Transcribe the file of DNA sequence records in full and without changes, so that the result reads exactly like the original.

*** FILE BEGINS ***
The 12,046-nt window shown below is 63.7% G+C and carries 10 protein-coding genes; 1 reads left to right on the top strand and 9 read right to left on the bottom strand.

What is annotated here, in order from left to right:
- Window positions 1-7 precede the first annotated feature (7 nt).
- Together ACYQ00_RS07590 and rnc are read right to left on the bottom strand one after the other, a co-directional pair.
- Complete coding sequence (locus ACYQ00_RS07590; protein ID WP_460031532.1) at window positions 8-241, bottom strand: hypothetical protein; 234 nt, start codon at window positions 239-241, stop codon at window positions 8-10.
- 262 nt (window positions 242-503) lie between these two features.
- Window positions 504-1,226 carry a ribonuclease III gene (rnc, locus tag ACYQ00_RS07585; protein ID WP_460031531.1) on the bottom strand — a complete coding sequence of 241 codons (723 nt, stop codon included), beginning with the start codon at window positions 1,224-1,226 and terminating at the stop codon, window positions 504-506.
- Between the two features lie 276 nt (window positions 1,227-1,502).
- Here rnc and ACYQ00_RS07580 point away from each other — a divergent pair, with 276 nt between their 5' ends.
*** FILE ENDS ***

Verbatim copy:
The 12,046-nt window shown below is 63.7% G+C and carries 10 protein-coding genes; 1 reads left to right on the top strand and 9 read right to left on the bottom strand.

What is annotated here, in order from left to right:
- Window positions 1-7 precede the first annotated feature (7 nt).
- Together ACYQ00_RS07590 and rnc are read right to left on the bottom strand one after the other, a co-directional pair.
- Complete coding sequence (locus ACYQ00_RS07590; protein ID WP_460031532.1) at window positions 8-241, bottom strand: hypothetical protein; 234 nt, start codon at window positions 239-241, stop codon at window positions 8-10.
- 262 nt (window positions 242-503) lie between these two features.
- Window positions 504-1,226 carry a ribonuclease III gene (rnc, locus tag ACYQ00_RS07585; protein ID WP_460031531.1) on the bottom strand — a complete coding sequence of 241 codons (723 nt, stop codon included), beginning with the start codon at window positions 1,224-1,226 and terminating at the stop codon, window positions 504-506.
- Between the two features lie 276 nt (window positions 1,227-1,502).
- Here rnc and ACYQ00_RS07580 point away from each other — a divergent pair, with 276 nt between their 5' ends.